Yet, there is no sign warning that in the process of figuring out how to exist as a woman of colour in a white and male privileging society, you have to change – and it is traumatic change. I find Hong Kong-born cultural critic Rey Chow’s description of compulsory self-debasement particularly helpful in providing me with language to articulate this traumatic process. Chow writes in Not a Native Speaker, “With the unleashing of the name comes the obligatory realisation that something... has been addressed and called into existence” – in my case, the label ‘woman of colour’. For me, this “compulsory ‘self’-recognition” as ‘woman of colour’ meant inexorably accepting “the laying-out of a trajectory of self-recognition from which the possibility of self-regard (or self-respect) has, nonetheless, been removed in advance”: one can only be or become oneself by “being/becoming less, by being/becoming diminished.” I do not yet possess the words to describe the cognitive dissonance and existential angst that results from working incredibly hard in secondary school to gain admission into elite overseas universities, only to be forced to accept a self-debasing trajectory – both in terms of self-understanding and as a socio-political agent – in which I have no choice but to view myself and act as inferior, in which I have no choice but to actively unlearn any notion of self-regard or self-respect I previously held.

For learning to become a woman of colour is learning that you and your story don’t exist. It is – on days when primary school children run up to you pulling their eyes taut, bowing profusely while screaming ‘Konichiwa’ – trying to take pride in ‘your history’ as a person of colour, in the legacies of Gandhi, Fanon, Mandela, and Martin Luther King Jr., only to realise that history discarded their wives as nobodies. It is similarly trying to locate yourself in the women’s movement, only to find that white women sidelined women of colour. It is someone in college calling you racist because you’re the one who talks about experiencing racism. It is scavenging libraries and finding no books by anyone who looks like you or who shares your background, the library telling you that the postcolonial book you’re requesting ‘does not appear to be on the course list’. It is having white or male editors tell you that they’re not qualified to edit your writing, leaving you alone to articulate things that no one has articulated before. It is being reminded over and over again: you don’t belong here, you’re not good enough – and if you insist you are, we can’t and won’t help you.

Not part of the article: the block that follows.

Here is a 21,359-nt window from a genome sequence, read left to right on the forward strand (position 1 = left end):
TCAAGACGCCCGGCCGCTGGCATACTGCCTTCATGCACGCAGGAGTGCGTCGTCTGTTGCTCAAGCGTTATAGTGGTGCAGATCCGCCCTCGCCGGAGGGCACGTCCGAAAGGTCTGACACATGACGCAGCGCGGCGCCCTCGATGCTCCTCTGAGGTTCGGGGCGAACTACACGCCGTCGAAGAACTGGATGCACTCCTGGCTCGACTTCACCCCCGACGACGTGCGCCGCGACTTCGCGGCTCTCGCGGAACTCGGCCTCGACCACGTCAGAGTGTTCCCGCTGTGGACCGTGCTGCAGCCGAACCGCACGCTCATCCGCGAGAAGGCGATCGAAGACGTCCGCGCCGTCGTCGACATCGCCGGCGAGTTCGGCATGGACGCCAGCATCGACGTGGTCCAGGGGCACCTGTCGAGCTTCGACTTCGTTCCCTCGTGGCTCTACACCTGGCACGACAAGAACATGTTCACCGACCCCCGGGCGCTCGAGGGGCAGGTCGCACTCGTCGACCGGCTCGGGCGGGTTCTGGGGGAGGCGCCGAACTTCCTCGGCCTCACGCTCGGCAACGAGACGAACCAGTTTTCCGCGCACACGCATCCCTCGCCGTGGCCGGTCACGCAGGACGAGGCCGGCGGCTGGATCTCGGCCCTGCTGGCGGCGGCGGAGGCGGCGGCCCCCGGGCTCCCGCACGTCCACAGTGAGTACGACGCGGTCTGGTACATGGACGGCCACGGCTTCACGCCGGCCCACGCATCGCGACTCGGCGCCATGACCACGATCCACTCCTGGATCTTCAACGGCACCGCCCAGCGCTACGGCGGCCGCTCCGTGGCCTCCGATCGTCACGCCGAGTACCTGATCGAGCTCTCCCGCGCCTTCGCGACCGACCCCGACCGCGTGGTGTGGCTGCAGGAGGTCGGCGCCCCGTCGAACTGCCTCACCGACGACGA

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When I tried to be brave and be a woman of colour who sought institutional change in this repository of British elitism, I was struck down before I could even really begin. Around the end of strikes in April 2018 when there was mounting student interest but insufficient institutional direction in doing decolonisation work, my anxiety spiraled out of control. Elected as the inaugural BME Campaign Education Officer, I was responsible for the exorbitant task of centralising decolonisation efforts. But within the first week on the job, a right-wing newspaper reported on a closed document we were working on, publishing my name without my consent. I was terrified and did not leave my room for days. Not long after, I resigned as Education Officer for that and other mental health concerns.